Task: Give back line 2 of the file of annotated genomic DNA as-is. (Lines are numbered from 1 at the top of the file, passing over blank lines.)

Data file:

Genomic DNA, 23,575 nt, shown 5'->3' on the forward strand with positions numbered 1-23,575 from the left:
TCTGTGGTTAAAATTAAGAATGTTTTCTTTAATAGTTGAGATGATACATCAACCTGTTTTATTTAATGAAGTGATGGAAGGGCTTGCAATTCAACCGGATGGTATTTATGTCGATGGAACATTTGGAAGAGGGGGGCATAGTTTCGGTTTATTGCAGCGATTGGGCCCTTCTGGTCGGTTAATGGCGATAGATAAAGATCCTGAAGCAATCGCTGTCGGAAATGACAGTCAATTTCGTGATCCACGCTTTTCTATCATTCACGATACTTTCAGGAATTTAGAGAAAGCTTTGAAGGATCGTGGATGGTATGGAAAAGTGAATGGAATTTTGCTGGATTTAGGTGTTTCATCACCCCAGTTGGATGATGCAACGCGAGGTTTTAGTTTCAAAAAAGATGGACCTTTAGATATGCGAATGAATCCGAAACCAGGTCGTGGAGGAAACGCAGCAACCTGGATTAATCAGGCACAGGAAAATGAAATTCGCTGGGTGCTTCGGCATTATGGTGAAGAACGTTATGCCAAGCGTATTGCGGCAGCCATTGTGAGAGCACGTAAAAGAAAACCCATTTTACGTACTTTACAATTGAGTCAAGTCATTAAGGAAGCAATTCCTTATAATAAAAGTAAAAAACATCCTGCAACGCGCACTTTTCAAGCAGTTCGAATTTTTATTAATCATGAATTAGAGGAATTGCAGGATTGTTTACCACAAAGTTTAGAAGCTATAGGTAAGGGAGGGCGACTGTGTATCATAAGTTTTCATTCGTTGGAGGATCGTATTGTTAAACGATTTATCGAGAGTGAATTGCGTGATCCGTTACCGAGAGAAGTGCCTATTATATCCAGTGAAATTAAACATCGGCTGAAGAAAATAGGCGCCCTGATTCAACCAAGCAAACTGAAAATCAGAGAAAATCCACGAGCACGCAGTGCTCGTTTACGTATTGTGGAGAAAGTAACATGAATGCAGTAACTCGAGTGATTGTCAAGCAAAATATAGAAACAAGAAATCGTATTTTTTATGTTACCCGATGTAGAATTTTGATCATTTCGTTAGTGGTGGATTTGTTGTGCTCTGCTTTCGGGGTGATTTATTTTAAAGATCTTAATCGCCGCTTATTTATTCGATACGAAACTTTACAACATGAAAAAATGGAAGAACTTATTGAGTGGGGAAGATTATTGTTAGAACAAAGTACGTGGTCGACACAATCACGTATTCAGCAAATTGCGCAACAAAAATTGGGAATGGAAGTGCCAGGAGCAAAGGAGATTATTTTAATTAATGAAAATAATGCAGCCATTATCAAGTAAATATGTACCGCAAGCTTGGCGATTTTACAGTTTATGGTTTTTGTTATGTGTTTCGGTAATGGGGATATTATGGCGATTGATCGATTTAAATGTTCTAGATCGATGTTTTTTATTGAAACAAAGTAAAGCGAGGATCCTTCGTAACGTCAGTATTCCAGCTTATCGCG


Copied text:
TCTGTGGTTAAAATTAAGAATGTTTTCTTTAATAGTTGAGATGATACATCAACCTGTTTTATTTAATGAAGTGATGGAAGGGCTTGCAATTCAACCGGATGGTATTTATGTCGATGGAACATTTGGAAGAGGGGGGCATAGTTTCGGTTTATTGCAGCGATTGGGCCCTTCTGGTCGGTTAATGGCGATAGATAAAGATCCTGAAGCAATCGCTGTCGGAAATGACAGTCAATTTCGTGATCCACGCTTTTCTATCATTCACGATACTTTCAGGAATTTAGAGAAAGCTTTGAAGGATCGTGGATGGTATGGAAAAGTGAATGGAATTTTGCTGGATTTAGGTGTTTCATCACCCCAGTTGGATGATGCAACGCGAGGTTTTAGTTTCAAAAAAGATGGACCTTTAGATATGCGAATGAATCCGAAACCAGGTCGTGGAGGAAACGCAGCAACCTGGATTAATCAGGCACAGGAAAATGAAATTCGCTGGGTGCTTCGGCATTATGGTGAAGAACGTTATGCCAAGCGTATTGCGGCAGCCATTGTGAGAGCACGTAAAAGAAAACCCATTTTACGTACTTTACAATTGAGTCAAGTCATTAAGGAAGCAATTCCTTATAATAAAAGTAAAAAACATCCTGCAACGCGCACTTTTCAAGCAGTTCGAATTTTTATTAATCATGAATTAGAGGAATTGCAGGATTGTTTACCACAAAGTTTAGAAGCTATAGGTAAGGGAGGGCGACTGTGTATCATAAGTTTTCATTCGTTGGAGGATCGTATTGTTAAACGATTTATCGAGAGTGAATTGCGTGATCCGTTACCGAGAGAAGTGCCTATTATATCCAGTGAAATTAAACATCGGCTGAAGAAAATAGGCGCCCTGATTCAACCAAGCAAACTGAAAATCAGAGAAAATCCACGAGCACGCAGTGCTCGTTTACGTATTGTGGAGAAAGTAACATGAATGCAGTAACTCGAGTGATTGTCAAGCAAAATATAGAAACAAGAAATCGTATTTTTTATGTTACCCGATGTAGAATTTTGATCATTTCGTTAGTGGTGGATTTGTTGTGCTCTGCTTTCGGGGTGATTTATTTTAAAGATCTTAATCGCCGCTTATTTATTCGATACGAAACTTTACAACATGAAAAAATGGAAGAACTTATTGAGTGGGGAAGATTATTGTTAGAACAAAGTACGTGGTCGACACAATCACGTATTCAGCAAATTGCGCAACAAAAATTGGGAATGGAAGTGCCAGGAGCAAAGGAGATTATTTTAATTAATGAAAATAATGCAGCCATTATCAAGTAAATATGTACCGCAAGCTTGGCGATTTTACAGTTTATGGTTTTTGTTATGTGTTTCGGTAATGGGGATATTATGGCGATTGATCGATTTAAATGTTCTAGATCGATGTTTTTTATTGAAACAAAGTAAAGCGAGGATCCTTCGTAACGTCAGTATTCCAGCTTATCGCG